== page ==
FOREIGN SECRETY MILIBAND: This is really good in foreign policy, because when foreign ministers say how much they agree with each other and then give commentaries on each other's questions, you can all see quite how much we agree with each other. (Laughter.) And the - so if I could provide a short commentary about how much I agree with what my - (laughter) - my distinguished colleague has said that the outcome is what matters. It's the overall greenhouse gas emissions, and different countries will do it in different ways. And actually, different businesses and different individuals will do it in different ways. Because in the end, it doesn't matter whether you reduce the surface transport emissions or your emissions from buildings or the emissions from aviation, as long as the overall emissions come down. And that's the importance of not having in the - sort of saying - prescribing from one centralized place of the world economy that this country will do this amount in this area. What counts if the overall envelope of emissions, and that's why the long-term goal is important.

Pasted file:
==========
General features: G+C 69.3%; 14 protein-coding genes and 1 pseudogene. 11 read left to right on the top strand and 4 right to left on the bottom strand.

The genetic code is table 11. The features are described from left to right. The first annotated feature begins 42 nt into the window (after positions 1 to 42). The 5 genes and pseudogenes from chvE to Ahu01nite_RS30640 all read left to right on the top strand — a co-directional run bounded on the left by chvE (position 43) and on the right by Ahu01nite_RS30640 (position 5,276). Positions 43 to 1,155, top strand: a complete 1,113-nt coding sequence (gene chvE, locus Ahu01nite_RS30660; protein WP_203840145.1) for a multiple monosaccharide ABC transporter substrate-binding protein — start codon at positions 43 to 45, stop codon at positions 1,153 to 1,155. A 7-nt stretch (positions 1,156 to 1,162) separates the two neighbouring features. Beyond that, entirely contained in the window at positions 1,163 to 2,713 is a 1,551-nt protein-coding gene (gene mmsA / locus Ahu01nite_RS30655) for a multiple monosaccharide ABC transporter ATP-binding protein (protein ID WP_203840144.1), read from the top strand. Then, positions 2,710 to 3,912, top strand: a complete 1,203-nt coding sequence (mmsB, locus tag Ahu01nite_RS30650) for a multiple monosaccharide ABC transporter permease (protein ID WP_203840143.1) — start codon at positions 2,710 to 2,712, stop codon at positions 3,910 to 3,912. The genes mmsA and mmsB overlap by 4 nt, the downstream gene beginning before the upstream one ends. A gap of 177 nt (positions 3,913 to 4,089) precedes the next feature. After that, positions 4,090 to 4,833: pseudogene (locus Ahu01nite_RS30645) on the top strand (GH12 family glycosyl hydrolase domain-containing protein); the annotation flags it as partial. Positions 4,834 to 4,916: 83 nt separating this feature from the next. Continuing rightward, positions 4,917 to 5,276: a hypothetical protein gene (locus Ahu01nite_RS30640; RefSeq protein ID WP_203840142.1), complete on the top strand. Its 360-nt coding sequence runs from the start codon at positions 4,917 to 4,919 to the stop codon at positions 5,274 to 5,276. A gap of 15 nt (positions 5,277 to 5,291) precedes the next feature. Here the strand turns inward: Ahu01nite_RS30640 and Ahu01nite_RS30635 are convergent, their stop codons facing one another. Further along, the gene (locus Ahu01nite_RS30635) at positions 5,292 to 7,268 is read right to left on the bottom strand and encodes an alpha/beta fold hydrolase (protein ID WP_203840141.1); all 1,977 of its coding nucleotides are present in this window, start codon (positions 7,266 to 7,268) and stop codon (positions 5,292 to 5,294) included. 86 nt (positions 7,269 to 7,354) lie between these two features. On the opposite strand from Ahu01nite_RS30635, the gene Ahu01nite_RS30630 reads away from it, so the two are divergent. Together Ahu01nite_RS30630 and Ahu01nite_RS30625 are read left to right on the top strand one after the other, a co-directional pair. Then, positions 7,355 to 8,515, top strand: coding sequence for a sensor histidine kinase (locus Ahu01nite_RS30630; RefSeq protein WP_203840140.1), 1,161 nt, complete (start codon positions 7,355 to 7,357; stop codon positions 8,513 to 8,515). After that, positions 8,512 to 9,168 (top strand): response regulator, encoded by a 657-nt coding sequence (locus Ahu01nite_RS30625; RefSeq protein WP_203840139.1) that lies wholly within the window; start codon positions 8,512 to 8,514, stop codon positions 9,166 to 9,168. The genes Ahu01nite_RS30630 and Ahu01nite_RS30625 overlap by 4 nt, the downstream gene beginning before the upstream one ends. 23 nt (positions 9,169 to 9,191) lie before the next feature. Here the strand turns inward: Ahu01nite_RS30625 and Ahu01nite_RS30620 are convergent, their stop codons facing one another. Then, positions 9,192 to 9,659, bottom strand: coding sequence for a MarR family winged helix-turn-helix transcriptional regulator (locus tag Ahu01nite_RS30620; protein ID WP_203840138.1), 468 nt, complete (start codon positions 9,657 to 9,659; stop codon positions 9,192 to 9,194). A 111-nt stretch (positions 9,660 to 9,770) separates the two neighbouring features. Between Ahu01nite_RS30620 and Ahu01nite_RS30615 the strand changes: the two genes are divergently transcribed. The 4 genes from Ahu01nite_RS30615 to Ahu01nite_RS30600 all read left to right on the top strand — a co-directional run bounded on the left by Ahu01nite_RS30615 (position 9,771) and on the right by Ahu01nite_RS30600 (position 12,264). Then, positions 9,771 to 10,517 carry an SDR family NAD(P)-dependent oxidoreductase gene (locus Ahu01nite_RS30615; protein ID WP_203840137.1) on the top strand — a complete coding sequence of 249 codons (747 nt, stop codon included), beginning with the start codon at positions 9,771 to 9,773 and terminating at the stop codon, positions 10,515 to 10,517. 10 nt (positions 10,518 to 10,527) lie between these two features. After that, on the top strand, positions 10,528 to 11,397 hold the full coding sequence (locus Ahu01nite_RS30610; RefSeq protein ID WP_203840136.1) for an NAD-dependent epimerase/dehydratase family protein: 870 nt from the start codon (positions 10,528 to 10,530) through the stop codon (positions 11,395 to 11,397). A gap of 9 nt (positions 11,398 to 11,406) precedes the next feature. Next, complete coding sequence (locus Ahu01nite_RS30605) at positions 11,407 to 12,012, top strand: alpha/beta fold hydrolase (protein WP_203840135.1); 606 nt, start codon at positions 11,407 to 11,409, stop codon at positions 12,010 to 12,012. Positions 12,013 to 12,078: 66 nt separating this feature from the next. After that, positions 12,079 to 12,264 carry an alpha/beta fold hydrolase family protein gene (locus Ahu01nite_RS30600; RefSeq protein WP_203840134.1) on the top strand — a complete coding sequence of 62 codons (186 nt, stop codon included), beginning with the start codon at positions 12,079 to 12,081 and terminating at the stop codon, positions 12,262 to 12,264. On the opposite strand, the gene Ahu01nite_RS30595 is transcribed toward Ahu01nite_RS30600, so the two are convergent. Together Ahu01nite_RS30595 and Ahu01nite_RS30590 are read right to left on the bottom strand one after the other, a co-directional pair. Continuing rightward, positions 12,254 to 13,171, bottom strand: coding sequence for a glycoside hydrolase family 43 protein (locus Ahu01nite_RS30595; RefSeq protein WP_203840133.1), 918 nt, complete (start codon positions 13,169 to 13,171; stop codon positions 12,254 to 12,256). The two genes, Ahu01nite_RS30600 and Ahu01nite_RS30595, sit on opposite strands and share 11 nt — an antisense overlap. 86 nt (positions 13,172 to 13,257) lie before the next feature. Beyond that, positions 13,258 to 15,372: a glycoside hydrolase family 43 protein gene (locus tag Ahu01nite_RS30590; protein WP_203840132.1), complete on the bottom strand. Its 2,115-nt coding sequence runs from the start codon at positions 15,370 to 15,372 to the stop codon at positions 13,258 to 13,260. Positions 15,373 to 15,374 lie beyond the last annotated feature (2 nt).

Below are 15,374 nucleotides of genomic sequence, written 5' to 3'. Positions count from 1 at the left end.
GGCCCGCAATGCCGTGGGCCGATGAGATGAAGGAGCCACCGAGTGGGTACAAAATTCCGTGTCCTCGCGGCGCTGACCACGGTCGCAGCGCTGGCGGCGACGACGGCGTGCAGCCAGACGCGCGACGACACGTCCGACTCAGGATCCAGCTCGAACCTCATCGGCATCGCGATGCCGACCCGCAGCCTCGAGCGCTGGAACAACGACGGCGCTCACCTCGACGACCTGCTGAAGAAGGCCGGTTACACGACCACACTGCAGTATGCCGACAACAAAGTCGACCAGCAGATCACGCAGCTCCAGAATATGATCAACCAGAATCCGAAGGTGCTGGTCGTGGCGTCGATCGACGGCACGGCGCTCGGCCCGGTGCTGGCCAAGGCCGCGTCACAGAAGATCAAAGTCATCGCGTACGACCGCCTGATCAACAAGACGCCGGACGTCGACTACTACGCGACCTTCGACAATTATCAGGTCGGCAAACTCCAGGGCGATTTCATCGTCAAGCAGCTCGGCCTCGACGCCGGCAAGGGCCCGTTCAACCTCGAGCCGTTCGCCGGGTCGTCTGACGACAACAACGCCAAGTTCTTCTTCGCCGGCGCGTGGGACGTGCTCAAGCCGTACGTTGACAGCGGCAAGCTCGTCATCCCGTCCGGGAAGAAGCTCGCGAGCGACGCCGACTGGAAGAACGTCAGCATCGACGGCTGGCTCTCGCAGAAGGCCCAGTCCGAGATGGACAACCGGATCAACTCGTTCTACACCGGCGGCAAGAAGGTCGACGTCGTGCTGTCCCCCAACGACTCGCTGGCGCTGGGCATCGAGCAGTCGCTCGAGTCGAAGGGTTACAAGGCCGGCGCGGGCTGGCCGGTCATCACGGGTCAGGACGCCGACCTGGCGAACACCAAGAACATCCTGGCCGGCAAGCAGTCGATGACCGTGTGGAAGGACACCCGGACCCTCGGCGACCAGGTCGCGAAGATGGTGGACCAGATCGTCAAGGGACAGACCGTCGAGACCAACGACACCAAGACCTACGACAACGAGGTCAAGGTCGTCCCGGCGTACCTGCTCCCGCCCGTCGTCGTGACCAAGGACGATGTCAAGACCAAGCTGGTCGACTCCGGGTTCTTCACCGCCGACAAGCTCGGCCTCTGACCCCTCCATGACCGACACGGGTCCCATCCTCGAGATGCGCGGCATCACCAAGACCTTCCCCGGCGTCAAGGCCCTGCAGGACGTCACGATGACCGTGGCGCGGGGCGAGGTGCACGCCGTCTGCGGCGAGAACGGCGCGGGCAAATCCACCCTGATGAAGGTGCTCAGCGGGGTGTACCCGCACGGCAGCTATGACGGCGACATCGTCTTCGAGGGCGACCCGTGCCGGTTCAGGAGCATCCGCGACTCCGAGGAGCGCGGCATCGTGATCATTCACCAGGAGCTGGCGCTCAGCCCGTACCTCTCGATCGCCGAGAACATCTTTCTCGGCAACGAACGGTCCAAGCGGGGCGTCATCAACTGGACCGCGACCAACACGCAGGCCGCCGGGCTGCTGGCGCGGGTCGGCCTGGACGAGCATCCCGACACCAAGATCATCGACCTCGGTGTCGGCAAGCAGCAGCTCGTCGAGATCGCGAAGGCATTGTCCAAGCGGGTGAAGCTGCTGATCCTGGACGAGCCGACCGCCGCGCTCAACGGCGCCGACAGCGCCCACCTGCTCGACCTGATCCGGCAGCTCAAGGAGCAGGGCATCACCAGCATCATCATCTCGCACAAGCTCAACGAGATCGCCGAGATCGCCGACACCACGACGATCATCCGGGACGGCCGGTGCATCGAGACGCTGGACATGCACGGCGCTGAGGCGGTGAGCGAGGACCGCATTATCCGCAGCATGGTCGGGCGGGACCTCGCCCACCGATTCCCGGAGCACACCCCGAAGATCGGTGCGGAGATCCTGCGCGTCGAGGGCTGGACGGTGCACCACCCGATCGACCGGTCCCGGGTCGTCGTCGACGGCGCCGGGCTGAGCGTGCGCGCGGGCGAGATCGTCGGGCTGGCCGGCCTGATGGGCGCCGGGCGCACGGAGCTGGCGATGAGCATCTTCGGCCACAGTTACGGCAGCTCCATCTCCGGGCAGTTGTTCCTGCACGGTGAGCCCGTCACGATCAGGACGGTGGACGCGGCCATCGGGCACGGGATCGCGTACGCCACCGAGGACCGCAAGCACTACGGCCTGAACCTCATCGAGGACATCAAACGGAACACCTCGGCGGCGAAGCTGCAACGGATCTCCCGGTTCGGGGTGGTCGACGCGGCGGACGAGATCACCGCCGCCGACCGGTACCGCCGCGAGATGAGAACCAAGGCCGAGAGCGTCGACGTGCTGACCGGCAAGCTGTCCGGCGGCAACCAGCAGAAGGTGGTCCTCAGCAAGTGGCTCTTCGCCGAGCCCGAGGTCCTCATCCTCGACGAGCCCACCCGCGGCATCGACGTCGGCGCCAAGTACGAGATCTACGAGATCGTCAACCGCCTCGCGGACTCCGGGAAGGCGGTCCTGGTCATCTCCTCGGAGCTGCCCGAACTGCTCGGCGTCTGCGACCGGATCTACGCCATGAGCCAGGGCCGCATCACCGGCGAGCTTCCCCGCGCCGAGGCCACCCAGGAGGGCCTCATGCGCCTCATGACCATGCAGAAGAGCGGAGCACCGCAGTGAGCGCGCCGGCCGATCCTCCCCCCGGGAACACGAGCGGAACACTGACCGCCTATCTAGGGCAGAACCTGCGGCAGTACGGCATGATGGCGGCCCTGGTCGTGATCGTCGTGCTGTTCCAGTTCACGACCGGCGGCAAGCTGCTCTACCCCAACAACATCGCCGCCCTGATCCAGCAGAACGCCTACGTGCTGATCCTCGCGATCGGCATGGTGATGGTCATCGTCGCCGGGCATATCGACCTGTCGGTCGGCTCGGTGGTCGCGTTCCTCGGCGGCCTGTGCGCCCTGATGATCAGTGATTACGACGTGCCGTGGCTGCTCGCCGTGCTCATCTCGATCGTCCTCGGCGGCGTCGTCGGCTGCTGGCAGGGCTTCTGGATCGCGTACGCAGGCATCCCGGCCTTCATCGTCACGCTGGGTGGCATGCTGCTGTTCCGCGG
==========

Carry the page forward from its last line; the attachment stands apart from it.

In our experience, you need the combination of strong standards, and I think that what you were saying about petrol car efficiency standards --

SECRETARY RICE: Yeah, fuel standards -

FOREIGN SECRETY MILIBAND: -- that's very, very important. And you can apply that in housing and elsewhere so that, for example, in the UK, by 2016 every new house will have to be zero carbon. Now, it doesn't matter how they get to zero carbon, but it's got to be zero carbon.

But I do think that you're right to raise the Chinese question. It's an absolutely profound question. The decisions they're taking now about whether to invest in coal-fired power stations or coal-fired power stations with carbon capture and storage or other forms of energy generation are absolutely critical. And my visits to China suggests that they're ready to be serious about this, but they're looking for us to make sure we show a lead.

So that's how much I agree with you. (Laughter.)